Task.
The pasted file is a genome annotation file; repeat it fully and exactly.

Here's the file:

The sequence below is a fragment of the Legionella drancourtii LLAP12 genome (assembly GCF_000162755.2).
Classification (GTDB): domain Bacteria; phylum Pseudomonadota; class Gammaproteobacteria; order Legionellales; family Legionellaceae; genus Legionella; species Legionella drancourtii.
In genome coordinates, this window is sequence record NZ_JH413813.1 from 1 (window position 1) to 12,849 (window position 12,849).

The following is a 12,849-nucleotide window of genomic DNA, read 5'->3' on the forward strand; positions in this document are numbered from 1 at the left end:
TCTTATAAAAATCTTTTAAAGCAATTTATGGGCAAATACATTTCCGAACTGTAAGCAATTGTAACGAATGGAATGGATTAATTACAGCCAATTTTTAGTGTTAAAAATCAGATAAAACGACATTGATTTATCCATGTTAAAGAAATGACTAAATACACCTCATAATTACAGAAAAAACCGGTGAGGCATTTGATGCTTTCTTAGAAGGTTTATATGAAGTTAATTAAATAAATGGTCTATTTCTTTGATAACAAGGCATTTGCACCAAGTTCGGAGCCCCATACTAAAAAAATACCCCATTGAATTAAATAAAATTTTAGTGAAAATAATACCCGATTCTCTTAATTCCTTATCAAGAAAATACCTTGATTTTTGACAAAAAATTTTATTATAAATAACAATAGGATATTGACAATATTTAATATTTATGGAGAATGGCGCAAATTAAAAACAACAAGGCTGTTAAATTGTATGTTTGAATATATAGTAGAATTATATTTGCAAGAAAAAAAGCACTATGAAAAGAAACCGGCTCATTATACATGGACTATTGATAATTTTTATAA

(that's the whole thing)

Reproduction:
The sequence below is a fragment of the Legionella drancourtii LLAP12 genome (assembly GCF_000162755.2).
Classification (GTDB): domain Bacteria; phylum Pseudomonadota; class Gammaproteobacteria; order Legionellales; family Legionellaceae; genus Legionella; species Legionella drancourtii.
In genome coordinates, this window is sequence record NZ_JH413813.1 from 1 (window position 1) to 12,849 (window position 12,849).

The following is a 12,849-nucleotide window of genomic DNA, read 5'->3' on the forward strand; positions in this document are numbered from 1 at the left end:
TCTTATAAAAATCTTTTAAAGCAATTTATGGGCAAATACATTTCCGAACTGTAAGCAATTGTAACGAATGGAATGGATTAATTACAGCCAATTTTTAGTGTTAAAAATCAGATAAAACGACATTGATTTATCCATGTTAAAGAAATGACTAAATACACCTCATAATTACAGAAAAAACCGGTGAGGCATTTGATGCTTTCTTAGAAGGTTTATATGAAGTTAATTAAATAAATGGTCTATTTCTTTGATAACAAGGCATTTGCACCAAGTTCGGAGCCCCATACTAAAAAAATACCCCATTGAATTAAATAAAATTTTAGTGAAAATAATACCCGATTCTCTTAATTCCTTATCAAGAAAATACCTTGATTTTTGACAAAAAATTTTATTATAAATAACAATAGGATATTGACAATATTTAATATTTATGGAGAATGGCGCAAATTAAAAACAACAAGGCTGTTAAATTGTATGTTTGAATATATAGTAGAATTATATTTGCAAGAAAAAAAGCACTATGAAAAGAAACCGGCTCATTATACATGGACTATTGATAATTTTTATAA